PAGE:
Grand Island Relay For Life: Season begins with kickoff eventby jmaloni
•Taken from the Feb. 28 Island Dispatch
by Larry Austin
Participants in the Grand Island Relay For Life were asked to light a fire within at a kickoff meeting Wednesday at Connor Middle School.
The kickoff begins the season for the annual Relay, a fundraiser for the American Cancer Society.
Lynn Dingey, co-chair of GI Relay For Life, said the 2014 event will run at Veterans Park, May 31 at 2 p.m. to June 1 at 2 a.m. She asked those at the meeting to work to make the 2014 event "bigger and better."
Casey Dahlstrom was named the 2014 honorary survivor at the kickoff, while Mary Dunbar-Daluisio spoke on behalf of caregivers.
Alicia Sommer introduced Dahlstrom at the kickoff, saying she first met him in grade school when he collected pop can tabs to raise money for Camp Good Days and Special Times.
"There aren't that many kids out there that would spend their spare time raising money for a cause instead of playing with their toys," said Sommer, like Dahlstrom a survivor of a childhood cancer.
"Just as he was with Camp Good Days, Casey has been a true asset to Grand Island's Relay For Life," Sommer said, calling Dahlstrom a "go-getter."
Dahlstrom told his story of overcoming cancer that was diagnosed when he was 3.
"Today, we have the chance to make a difference," Dahlstrom told the audience. "We have the chance to rock-out cancer once and for all. For over 10 years, Grand Island, you have raised over $1 million dollars. In the last 20 years, deaths from cancer have dropped 20 percent."
Jen McCardle, staff partner with the American Cancer Society, praised the committee members of the GI Relay For Life, who have "worked so hard to get this event, this Relay, where it is today, as one of the top 20 Relays in Western New York and Upstate New York."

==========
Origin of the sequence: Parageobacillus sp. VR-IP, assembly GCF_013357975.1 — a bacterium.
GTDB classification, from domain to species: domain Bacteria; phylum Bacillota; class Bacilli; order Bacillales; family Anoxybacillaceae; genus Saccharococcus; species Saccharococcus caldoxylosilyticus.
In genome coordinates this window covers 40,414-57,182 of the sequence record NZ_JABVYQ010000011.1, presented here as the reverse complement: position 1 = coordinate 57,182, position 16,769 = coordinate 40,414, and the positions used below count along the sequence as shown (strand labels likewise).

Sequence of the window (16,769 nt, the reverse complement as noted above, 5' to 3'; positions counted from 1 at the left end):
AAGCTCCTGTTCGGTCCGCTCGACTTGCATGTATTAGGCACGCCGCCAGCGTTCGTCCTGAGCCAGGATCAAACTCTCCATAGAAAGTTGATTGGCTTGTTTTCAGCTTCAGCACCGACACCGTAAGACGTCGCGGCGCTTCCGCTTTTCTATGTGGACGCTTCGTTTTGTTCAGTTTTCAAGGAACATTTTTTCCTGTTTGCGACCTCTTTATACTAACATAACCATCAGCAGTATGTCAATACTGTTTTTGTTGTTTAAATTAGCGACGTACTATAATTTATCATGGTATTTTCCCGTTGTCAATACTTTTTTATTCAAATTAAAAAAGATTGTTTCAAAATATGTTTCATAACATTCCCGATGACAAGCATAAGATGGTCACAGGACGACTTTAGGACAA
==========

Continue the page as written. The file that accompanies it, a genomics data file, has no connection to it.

The 2013 GI Relay raised $150,677 last year, with 41 teams, and hosted 110 survivors at the event.
"I can already tell that this is going to be our best and brightest year yet, and I can't wait to be a part of that," McCardle said. "Each one of you guys, whether you're a participant, a team captain, a survivor, a caregiver, a sponsor, a board member, a vendor that helps us out ... you guys all play such an essential role in winning the fight against cancer once and for all, and Relay For Life just enables all of us to come together to honor those that we have lost, celebrate those that have survived, thank those who have devoted themselves as caregivers and raised money to find a cure and improve the quality of life of those who are currently battling the disease. And because of you guys, we are making a difference and saving lives, and that is awesome."
In thanking the Relay teams for the job they do in raising money, Dingey noted that for $1 raised for the American Cancer Society, 72 cents goes to fight cancer, with research and early detection; while "only 7 cents of this little dollar goes to general costs and overhead."
"So this little dollar goes a long, long way helping our survivors get better. Every dollar does make a difference."
Co-chair Becky Sommer-Stufkosky said the Relay would honor all caregivers this year and introduced Mary Dunbar-Daluisio, a longtime chair of the GI Relay and now a consultant to the Lewiston Relay. Dunbar-Daluisio, asked participants to think of the person who is "your reason to Relay."
"And once you have that person there, light that internal luminaria that makes you glow."